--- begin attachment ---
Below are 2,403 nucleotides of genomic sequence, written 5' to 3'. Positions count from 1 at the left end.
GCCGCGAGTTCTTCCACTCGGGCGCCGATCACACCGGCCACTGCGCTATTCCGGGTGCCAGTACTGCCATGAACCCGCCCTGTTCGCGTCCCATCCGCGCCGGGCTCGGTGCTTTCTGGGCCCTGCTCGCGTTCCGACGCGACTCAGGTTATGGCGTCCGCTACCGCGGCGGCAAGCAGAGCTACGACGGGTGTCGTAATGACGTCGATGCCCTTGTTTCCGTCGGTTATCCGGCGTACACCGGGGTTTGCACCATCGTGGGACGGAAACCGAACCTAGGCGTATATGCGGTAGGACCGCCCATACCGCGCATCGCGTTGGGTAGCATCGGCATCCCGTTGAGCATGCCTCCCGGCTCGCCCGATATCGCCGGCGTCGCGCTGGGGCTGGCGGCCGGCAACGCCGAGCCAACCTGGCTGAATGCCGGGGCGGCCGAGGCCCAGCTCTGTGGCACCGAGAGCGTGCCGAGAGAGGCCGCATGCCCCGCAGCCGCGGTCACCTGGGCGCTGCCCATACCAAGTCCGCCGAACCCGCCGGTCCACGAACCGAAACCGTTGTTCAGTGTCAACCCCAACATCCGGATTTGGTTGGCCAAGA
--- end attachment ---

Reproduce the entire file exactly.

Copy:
Below are 2,403 nucleotides of genomic sequence, written 5' to 3'. Positions count from 1 at the left end.
GCCGCGAGTTCTTCCACTCGGGCGCCGATCACACCGGCCACTGCGCTATTCCGGGTGCCAGTACTGCCATGAACCCGCCCTGTTCGCGTCCCATCCGCGCCGGGCTCGGTGCTTTCTGGGCCCTGCTCGCGTTCCGACGCGACTCAGGTTATGGCGTCCGCTACCGCGGCGGCAAGCAGAGCTACGACGGGTGTCGTAATGACGTCGATGCCCTTGTTTCCGTCGGTTATCCGGCGTACACCGGGGTTTGCACCATCGTGGGACGGAAACCGAACCTAGGCGTATATGCGGTAGGACCGCCCATACCGCGCATCGCGTTGGGTAGCATCGGCATCCCGTTGAGCATGCCTCCCGGCTCGCCCGATATCGCCGGCGTCGCGCTGGGGCTGGCGGCCGGCAACGCCGAGCCAACCTGGCTGAATGCCGGGGCGGCCGAGGCCCAGCTCTGTGGCACCGAGAGCGTGCCGAGAGAGGCCGCATGCCCCGCAGCCGCGGTCACCTGGGCGCTGCCCATACCAAGTCCGCCGAACCCGCCGGTCCACGAACCGAAACCGTTGTTCAGTGTCAACCCCAACATCCGGATTTGGTTGGCCAAGA